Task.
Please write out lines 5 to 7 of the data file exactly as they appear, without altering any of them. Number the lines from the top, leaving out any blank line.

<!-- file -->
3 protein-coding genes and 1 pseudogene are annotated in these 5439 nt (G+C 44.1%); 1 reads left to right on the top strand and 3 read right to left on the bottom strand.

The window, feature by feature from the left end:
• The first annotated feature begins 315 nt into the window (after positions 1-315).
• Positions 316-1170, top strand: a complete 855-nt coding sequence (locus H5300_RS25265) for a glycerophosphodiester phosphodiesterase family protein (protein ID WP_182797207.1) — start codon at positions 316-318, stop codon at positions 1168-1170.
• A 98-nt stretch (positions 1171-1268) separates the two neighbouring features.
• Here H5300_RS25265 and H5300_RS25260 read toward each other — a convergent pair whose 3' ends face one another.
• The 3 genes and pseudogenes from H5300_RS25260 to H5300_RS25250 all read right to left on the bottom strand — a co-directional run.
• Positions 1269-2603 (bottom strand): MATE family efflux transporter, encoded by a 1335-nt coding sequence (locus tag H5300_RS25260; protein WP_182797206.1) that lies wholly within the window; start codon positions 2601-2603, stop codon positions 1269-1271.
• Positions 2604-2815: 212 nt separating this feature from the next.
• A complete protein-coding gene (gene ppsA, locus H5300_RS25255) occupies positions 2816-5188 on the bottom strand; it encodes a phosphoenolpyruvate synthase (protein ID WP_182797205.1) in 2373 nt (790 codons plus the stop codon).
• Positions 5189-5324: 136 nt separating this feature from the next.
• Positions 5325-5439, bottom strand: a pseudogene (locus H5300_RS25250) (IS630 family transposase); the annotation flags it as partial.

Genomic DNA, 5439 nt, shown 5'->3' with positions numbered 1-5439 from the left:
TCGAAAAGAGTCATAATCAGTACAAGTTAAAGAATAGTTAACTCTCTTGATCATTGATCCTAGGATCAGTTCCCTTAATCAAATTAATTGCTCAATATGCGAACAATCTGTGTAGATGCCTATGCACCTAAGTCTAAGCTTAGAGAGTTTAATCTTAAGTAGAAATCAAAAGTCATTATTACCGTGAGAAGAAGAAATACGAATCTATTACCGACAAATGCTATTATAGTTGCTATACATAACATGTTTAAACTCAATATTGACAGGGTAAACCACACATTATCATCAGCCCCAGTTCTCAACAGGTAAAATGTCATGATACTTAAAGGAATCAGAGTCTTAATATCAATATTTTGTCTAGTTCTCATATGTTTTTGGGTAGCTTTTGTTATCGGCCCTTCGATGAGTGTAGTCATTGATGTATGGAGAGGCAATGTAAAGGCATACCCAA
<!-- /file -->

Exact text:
• A 98-nt stretch (positions 1171-1268) separates the two neighbouring features.
• Here H5300_RS25265 and H5300_RS25260 read toward each other — a convergent pair whose 3' ends face one another.
• The 3 genes and pseudogenes from H5300_RS25260 to H5300_RS25250 all read right to left on the bottom strand — a co-directional run.